The first thing that struck me about Qingdao as I flew into Liuting International Airport was how much its condominium developments resembled an endless stretch of domino tiles.
It reminded me that this was a city of nine million — the sheer mass of humanity was striking.
The sun had set by the time we arrived in the downtown area, which was 45 minutes away from the airport. It turned out we were right on time to watch the light show.
The orchestrated downtown light-up is now one of the biggest attractions in this port city in China’s eastern Shandong province. From November to April, these light shows start at 7pm or 8pm and last for about 30 minutes.
Some 50 skyscrapers form a 5km-long backdrop for the dramatic display that is best witnessed from the beaches along Fushan Bay.
Our guide insisted we see them before checking into the hotel — and it was worth it.
The dazzling display truly made us forget our travel weariness.
Qingdao has an intriguing history, having been occupied by both the Germans and Japanese. While modern Qingdao continues to progress, many of its most charming parts hark back to the past, notably the areas around downtown Signal Mountain Park, where buildings such as churches and the former Governor’s Residence retain a distinctly historical European flavour.
When the Germans occupied Qingdao in 1891, they erected grand buildings and fine stone houses. The beachside villa precinct of Badaguan is now a popular spot for visitors to wander along its boulevards and admire the storied heritage and beautiful architecture of grand residences in the neighbourhood.
Another legacy of the German period is the Germania Brewery, which opened in 1903 and was the forerunner to the famous Tsingtao Brewery. Today, Tsingtao has a beer museum, as well as a pub and restaurant for relaxing over some food and a pint — or two.
The German era ended when Qingdao was occupied by Japanese forces in 1914. Qingdao returned to Chinese control in 1922 before World War II started the second period of the Japanese occupation from 1938 to 1945.
Another attraction is the Qingdao International Horticultural Expo, which showcases elements of the natural world. A highlight is the Botanical Pavilion, where many tropical and temperate plants, including cacti, are grown.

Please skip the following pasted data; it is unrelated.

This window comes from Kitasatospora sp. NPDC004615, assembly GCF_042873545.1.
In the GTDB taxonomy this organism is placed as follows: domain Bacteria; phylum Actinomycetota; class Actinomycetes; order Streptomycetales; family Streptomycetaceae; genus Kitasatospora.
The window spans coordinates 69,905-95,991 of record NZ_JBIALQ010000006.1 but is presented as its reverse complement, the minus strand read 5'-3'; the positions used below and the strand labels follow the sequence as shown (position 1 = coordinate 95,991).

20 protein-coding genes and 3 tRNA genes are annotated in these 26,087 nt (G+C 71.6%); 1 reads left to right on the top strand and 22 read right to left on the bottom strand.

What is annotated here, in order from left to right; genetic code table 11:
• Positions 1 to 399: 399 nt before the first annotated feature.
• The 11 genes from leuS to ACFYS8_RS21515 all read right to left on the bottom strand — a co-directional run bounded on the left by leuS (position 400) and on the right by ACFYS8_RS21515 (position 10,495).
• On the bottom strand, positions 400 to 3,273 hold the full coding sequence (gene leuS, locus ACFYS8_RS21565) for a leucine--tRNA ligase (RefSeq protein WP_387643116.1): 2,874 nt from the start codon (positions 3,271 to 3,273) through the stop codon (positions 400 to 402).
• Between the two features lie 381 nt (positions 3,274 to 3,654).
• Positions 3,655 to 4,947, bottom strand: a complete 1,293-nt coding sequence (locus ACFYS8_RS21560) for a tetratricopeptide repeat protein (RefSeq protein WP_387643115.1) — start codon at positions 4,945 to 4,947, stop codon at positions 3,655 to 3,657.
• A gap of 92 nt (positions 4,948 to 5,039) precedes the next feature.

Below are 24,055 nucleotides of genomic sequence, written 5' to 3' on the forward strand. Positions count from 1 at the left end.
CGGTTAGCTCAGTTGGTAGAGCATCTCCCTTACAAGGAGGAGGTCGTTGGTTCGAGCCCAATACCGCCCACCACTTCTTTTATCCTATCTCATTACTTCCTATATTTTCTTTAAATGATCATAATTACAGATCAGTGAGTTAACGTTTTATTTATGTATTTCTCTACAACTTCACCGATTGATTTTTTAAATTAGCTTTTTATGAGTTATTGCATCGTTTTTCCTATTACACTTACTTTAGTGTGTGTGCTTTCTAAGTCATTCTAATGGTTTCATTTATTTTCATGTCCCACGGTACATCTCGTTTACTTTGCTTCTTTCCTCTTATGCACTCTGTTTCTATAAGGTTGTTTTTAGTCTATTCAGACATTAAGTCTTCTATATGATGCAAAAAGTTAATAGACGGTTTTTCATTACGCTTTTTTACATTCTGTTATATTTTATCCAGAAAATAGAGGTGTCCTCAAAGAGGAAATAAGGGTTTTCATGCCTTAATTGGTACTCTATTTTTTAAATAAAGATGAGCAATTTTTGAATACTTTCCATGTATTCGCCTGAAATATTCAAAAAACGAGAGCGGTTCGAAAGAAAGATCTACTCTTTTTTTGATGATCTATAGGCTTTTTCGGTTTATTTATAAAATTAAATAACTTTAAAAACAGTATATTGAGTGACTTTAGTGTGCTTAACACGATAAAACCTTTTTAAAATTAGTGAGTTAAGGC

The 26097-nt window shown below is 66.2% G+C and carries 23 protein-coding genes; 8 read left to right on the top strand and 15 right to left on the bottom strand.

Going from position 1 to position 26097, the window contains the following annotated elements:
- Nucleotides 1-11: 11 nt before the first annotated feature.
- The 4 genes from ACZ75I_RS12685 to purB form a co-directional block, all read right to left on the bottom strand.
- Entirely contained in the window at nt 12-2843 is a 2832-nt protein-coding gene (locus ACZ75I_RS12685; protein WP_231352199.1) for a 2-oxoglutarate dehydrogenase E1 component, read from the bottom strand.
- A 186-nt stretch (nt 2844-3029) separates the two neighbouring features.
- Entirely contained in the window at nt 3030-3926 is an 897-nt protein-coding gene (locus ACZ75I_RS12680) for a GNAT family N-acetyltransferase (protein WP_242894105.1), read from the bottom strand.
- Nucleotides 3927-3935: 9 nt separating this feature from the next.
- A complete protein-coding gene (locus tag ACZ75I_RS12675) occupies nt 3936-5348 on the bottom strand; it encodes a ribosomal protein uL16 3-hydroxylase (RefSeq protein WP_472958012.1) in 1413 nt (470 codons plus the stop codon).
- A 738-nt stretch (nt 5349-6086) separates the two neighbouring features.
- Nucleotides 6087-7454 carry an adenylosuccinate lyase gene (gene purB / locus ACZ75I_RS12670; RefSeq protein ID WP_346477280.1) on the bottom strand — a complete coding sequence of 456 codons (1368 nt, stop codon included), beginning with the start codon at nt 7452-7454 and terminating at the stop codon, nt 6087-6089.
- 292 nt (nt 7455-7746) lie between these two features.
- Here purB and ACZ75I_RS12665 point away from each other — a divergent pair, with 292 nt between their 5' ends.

Beneath the pavilion is a walk-through underwater world exhibition of marine life, in particular jellyfish from around the world.
Breath of fresh air
I also explored Laoshan National Forest Park along the coast, just to the east of the city. The park has many pink granite rock outcrops and its highest peak, the 1,133m-high Mount Jufeng, shimmers in the early morning sun.
After a 15-minute leisurely walk up the mountain, I got to admire a view of emerald-green dam waters reflecting images of massive stone outcrops. Behind me were the glittering waters of the Yellow Sea, and only a few other hikers.
Considering the population size and density of Qingdao, it was the perfect escape from the city’s urban hustle.
What to see and do
• Badaguan beachfront and historic precinct: The leafy neighbourhood has grand homes such as the Granite Mansion built by the Germans, and a Russian villa known as Huashi Lou — distinctive for its Gothic influences, large turret and multi-coloured façade wrought out of marble and stone. Beaches for swimming, with colourful changing sheds, are close by.
• Qingdao International Horticultural Expo: Located 40km to the north-east of Qingdao, the park is an excellent venue to admire plants from around the globe. Visit wetlands covered with colourful lily flowers and a windmill surrounded by tulips. Entry charges are from 60 to 120 yuan ($12 to $24). Visit www.qdshiboyuan.com for details.
• Laoshan National Forest Park: The park, 25km by car from the centre of Qingdao, is a treat for nature-lovers with streams, lakes, granite outcrops and trails. Bus 104 travels from Qingdao to the park entrance. It takes 45 minutes and costs three yuan (60 cents) to travel one way.
Visit www.qdlaoshan.cn for details.
• Tsingtao Brewery: Tours of the beer museum, in Shubei District are mostly conducted in Mandarin. But English guides are available at 30 yuan ($6), inclusive of one complimentary beer sample. Visit www.chinatravel.com for details.
Where to eat
• Taidong (or Taitung) Night Market: Open daily from 5.30pm to 10pm, the streetside markets that branch off from Taidong Pedestrian Street offer a range of hawker food, from sea urchin and fried softshell crabs to dumplings.
• Beer Bar at Tsingtao Brewery: Pork knuckle and other German favourites feature on the menu here, along with Chinese dishes. Enjoy the beer-hall ambience as you loudly proclaim “gan bei” while clinking mugs of chilled, frothy Tsingtao with your friends.
• Chuange Yu Shui Jiao: Dine on delicious dumplings at this eatery (Min Jiang 2nd Road 57). Fish dumplings are the speciality here but a wide range of other seafood dishes are also served.
• I flew from Singapore to Qingdao on Xiamen Air (www.xiamenair. com) via Xiamen, with a layover of a few hours on both legs of the journey.
• Singaporeans can visit Qingdao for tourism or business visa-free for up to 15 days. However, it is always best to confirm this with the Chinese Embassy prior to departure.
• Swimming is possible in summer, with temperatures reaching 33 deg C in August. They can drop to 0 deg C in December and January.
• Visit www.tourismshandong.com for more details.
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